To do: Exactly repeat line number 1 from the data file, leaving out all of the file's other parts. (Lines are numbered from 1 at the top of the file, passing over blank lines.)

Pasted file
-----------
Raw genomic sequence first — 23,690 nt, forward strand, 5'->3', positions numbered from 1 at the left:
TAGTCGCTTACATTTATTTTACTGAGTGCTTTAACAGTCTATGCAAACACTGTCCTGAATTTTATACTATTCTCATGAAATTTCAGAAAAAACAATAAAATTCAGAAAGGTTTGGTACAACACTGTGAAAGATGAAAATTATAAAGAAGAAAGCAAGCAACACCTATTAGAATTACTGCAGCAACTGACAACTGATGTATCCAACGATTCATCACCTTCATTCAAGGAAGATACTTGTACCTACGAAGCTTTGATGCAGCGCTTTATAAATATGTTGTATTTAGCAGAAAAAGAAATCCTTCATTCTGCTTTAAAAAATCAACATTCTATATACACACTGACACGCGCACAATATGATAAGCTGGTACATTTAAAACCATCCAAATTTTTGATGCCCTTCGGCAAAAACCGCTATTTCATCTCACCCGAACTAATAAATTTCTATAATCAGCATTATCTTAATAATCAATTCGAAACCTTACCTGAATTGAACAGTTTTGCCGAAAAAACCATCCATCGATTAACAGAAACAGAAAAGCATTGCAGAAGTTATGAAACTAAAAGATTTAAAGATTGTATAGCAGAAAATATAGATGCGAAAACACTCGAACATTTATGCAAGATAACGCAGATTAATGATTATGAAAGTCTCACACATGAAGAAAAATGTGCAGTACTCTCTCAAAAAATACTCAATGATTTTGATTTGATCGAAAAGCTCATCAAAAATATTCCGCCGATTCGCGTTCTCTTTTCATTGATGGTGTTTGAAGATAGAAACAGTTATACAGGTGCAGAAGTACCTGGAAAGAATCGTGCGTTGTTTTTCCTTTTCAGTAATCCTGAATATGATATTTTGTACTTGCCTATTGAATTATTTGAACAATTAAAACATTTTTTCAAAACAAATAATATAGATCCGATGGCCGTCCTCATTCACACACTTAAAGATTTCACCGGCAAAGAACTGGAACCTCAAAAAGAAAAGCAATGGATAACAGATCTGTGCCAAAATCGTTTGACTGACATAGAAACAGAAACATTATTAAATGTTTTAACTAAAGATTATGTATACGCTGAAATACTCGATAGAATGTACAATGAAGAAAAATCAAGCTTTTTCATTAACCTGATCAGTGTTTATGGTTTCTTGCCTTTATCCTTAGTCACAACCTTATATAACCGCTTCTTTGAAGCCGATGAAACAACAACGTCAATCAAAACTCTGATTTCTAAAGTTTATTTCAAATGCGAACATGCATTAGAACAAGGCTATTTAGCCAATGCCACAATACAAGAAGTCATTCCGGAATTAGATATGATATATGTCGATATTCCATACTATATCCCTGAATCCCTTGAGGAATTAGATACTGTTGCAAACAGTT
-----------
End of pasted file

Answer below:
Raw genomic sequence first — 23,690 nt, forward strand, 5'->3', positions numbered from 1 at the left: